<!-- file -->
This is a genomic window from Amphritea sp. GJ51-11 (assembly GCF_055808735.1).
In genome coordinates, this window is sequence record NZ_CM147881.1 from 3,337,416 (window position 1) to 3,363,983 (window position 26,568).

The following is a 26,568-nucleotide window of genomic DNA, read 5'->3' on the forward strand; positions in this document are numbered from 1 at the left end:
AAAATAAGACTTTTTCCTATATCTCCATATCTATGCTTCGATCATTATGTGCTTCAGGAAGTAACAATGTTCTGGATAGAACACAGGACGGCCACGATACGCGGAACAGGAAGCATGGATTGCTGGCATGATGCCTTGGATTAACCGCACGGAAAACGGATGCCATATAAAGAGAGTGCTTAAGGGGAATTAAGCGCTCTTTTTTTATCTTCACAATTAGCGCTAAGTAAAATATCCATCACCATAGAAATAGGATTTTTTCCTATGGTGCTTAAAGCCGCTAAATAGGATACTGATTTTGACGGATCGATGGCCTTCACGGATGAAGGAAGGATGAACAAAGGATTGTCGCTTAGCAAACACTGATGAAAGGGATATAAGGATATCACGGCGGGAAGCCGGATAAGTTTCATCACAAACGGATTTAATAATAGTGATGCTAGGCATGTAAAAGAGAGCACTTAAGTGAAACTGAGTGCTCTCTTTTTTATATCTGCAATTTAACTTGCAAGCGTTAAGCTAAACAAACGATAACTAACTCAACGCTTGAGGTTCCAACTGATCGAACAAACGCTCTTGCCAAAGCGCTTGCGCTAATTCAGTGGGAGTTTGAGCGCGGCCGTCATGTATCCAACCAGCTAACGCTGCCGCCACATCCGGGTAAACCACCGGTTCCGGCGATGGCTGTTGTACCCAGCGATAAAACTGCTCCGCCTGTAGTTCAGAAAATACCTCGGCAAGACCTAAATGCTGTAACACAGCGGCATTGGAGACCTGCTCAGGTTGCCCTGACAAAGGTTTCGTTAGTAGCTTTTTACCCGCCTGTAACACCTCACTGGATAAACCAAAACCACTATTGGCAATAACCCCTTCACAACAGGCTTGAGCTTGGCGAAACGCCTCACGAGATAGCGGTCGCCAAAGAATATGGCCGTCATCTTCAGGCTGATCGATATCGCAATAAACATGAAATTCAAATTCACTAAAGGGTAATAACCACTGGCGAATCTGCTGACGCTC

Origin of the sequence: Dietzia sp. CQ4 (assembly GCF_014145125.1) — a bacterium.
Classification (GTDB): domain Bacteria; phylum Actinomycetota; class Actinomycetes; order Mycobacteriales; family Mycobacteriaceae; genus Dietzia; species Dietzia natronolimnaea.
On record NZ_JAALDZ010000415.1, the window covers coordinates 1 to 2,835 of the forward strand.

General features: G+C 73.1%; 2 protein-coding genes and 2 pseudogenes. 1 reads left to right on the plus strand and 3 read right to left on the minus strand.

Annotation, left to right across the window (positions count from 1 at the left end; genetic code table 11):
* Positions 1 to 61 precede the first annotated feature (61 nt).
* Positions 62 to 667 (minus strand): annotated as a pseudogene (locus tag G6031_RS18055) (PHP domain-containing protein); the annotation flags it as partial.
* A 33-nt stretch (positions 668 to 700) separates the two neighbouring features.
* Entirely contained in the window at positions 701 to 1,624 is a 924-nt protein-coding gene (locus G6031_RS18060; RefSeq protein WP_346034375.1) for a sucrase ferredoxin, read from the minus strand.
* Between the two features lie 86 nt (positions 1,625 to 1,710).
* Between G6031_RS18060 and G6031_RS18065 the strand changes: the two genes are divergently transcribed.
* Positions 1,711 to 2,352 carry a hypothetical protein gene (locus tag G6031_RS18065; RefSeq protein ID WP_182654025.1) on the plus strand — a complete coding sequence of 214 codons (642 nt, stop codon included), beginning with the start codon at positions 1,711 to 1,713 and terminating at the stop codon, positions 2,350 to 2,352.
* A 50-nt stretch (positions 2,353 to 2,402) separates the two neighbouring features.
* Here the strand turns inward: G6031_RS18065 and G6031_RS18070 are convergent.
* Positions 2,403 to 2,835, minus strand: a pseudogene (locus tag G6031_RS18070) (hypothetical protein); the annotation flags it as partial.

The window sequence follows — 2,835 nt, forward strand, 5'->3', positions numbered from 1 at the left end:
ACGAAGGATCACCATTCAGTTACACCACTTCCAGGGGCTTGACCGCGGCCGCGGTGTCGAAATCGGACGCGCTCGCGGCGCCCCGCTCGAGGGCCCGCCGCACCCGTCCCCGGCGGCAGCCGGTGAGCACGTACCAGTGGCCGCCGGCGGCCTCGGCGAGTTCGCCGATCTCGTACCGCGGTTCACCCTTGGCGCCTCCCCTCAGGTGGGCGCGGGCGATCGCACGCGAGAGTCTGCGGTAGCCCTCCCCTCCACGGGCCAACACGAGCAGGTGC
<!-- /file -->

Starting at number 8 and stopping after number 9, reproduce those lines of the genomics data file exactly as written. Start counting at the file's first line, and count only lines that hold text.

General features: G+C 73.1%; 2 protein-coding genes and 2 pseudogenes. 1 reads left to right on the plus strand and 3 read right to left on the minus strand.

Annotation, left to right across the window (positions count from 1 at the left end; genetic code table 11):